In this way the forehead support 10 advantageously allows the mask 16 to be positioned to comfortably suit the particular topography of the wearer's face to ensure the mask cushion 19 is positioned ideally relative to the wearer's face. As examples, the relative position of the cushion frame 12 and the joining member 14 in
In the second embodiment, their are two buttons 36. Pressing the buttons together in the direction of arrows 52 flexes the tongues 34 towards each other to disengage them from the grooves 40 and allow angular adjustment between the cushion frame 12 and the joining member 14. Releasing the buttons 36 allows the tongues 34 to resiliently flex towards, and into engagement with, the grooves 40 to lock the cushion frame 12 and the joining member 14 against relative pivotal movement.
In the third embodiment, the cushion frame 12 is integrally moulded with the joining member 14 and joined by an integral hinge 62 (sometimes known as a natural or living hinge). The cushion frame 12 and the joining member 14 can be pivotted relative to each other about the hinge 62. The forehead support 60 is moulded in a substantially ‘flat’ configuration, as shown in FIG. 9. The cushion frame 12 is then pivotted through approximately 180° relative to the joining member 14 until the tongue 34 engages one of the four grooves 40. As with the earlier embodiments, pressing the button 36 in the direction of arrow 42 frees the tongue 34 from engagement with the grooves to allow adjustment of the angle between the cushion frame 12 and the joining member 14. The button 36 and the tongue 34 are inherently biased to a position engaging one of the grooves 40, again consistent with earlier embodiments.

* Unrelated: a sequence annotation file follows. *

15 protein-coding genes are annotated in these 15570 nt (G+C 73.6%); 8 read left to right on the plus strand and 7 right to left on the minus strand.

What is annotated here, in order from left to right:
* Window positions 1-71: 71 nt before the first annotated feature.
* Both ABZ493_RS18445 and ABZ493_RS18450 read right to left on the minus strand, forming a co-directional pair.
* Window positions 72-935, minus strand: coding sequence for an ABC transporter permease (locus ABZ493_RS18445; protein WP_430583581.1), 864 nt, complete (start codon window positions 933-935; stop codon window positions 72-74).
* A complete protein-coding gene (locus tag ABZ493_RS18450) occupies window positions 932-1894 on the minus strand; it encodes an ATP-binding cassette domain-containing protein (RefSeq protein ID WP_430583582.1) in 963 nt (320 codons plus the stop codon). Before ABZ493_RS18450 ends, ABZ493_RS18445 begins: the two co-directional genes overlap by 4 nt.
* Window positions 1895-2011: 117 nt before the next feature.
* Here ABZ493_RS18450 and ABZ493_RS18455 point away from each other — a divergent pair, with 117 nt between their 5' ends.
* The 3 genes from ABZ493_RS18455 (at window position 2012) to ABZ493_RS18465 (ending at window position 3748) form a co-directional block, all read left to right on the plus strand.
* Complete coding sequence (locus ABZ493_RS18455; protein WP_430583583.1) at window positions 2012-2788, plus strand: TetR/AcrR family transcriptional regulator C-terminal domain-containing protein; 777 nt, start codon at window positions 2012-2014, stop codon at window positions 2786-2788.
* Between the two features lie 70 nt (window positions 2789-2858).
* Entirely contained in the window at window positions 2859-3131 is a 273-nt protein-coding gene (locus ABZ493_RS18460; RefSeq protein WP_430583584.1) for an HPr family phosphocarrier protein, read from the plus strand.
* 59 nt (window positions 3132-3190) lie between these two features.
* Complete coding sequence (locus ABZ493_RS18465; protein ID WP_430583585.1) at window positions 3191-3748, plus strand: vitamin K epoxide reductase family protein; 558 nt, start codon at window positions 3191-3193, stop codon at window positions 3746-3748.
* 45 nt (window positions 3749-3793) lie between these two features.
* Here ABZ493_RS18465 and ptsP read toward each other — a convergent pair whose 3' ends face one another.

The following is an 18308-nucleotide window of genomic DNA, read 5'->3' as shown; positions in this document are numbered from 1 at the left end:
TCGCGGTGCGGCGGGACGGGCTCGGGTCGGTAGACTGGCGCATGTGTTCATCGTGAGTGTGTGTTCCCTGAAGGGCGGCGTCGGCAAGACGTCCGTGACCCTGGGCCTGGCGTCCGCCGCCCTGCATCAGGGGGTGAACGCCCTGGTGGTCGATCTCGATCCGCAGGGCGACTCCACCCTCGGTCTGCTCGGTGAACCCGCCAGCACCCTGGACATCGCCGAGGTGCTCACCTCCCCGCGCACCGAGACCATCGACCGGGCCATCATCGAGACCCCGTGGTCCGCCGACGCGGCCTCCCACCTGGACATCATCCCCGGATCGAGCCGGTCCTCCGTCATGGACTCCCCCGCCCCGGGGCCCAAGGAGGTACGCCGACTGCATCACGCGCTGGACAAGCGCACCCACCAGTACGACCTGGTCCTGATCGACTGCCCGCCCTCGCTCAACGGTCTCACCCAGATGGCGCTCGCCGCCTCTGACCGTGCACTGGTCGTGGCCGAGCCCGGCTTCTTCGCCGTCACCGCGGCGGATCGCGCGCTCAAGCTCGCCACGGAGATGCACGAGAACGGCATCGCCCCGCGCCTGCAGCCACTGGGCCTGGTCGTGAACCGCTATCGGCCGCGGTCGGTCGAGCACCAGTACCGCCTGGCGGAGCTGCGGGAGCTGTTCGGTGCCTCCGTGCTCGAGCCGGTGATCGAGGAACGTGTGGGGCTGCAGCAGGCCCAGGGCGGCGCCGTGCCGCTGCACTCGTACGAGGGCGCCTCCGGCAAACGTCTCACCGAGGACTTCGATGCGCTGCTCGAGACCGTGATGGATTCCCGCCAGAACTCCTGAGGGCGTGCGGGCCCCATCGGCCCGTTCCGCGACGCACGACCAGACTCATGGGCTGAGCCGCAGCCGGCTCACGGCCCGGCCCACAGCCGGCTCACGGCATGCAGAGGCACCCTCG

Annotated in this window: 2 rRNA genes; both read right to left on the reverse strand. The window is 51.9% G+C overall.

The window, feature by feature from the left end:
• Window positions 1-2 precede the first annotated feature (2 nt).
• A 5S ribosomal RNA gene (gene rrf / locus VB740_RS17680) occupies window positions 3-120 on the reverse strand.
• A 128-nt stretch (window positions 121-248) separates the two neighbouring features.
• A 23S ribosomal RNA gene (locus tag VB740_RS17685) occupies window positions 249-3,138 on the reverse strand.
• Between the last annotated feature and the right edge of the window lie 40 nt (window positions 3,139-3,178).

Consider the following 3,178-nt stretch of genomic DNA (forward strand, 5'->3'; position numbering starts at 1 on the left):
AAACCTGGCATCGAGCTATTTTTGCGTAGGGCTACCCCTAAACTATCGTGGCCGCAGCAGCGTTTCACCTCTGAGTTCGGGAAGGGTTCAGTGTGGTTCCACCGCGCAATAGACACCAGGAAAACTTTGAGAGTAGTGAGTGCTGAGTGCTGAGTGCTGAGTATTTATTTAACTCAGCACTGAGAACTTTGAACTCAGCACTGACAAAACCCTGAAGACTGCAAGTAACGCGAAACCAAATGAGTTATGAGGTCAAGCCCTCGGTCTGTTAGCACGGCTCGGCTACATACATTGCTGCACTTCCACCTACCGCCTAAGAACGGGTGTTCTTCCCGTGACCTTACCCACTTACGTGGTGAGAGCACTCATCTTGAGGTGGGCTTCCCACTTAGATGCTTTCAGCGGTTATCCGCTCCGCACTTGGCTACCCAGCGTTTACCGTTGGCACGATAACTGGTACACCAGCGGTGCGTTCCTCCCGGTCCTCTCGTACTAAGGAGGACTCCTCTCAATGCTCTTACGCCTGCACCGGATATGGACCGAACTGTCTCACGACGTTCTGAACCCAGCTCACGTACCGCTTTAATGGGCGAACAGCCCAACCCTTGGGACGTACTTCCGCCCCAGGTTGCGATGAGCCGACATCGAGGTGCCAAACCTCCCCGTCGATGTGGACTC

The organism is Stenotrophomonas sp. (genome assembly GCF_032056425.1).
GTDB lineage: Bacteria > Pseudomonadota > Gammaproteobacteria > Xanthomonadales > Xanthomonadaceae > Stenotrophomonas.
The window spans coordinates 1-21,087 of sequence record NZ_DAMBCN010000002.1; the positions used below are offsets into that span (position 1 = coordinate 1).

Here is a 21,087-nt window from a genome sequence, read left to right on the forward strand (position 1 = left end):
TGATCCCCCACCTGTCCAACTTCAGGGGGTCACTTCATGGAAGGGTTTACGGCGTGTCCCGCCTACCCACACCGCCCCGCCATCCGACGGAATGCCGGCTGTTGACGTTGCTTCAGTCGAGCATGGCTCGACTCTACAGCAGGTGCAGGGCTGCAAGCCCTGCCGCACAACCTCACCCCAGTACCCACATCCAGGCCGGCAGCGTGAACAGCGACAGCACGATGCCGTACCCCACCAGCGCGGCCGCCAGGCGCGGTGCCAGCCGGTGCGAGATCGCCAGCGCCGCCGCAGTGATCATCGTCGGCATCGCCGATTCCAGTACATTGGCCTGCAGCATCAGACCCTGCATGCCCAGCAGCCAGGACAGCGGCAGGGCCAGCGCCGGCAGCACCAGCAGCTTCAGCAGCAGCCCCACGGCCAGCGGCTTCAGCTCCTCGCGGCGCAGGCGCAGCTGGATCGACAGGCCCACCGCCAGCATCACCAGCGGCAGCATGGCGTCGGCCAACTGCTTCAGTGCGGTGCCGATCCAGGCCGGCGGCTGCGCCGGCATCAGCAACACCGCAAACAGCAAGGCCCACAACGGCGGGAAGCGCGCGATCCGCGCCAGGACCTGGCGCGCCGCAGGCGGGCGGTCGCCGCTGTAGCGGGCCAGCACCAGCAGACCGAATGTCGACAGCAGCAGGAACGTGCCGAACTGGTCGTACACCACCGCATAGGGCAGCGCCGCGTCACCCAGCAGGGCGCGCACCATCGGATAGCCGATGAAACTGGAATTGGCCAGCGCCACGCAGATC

In the preferred form shown, the mask shell 17 is also integrally formed with the joining member 14. This simplifies manufacturing and assembly and reduces production costs. The forehead support 60 is preferably manufactured from polypropylene due to its ability to mould integral hinges.
The fourth embodiment is almost identical to the first embodiment except the tongue 34 and the grooves 40 are angled with respect to a line extending radially from the axis 30 to the tongue 34 or the grooves 40. This angled arrangement reduces the likelihood that the tongue 34 will inadvertently release from engagement with one of the grooves 40 if the front of the mask 16 is subjected to a force in the direction of the wearer's face.
Although the invention has been described with reference to a specific example, it will be appreciated by those skilled in the art that the invention may be embodied in many other forms.
As an example, the forehead support can include means to resiliently bias the cushion frame and the joining member relative to one another such that they increase or decrease their angle relative to one another when the tongues are disengaged from one of the pairs of slots.
|Patente citada||Fecha de presentación||Fecha de publicación||Solicitante||Título|
|US781516||3 Feb 1904||31 Ene 1905||George N Guthrie Jr||Respirator and inhaler.|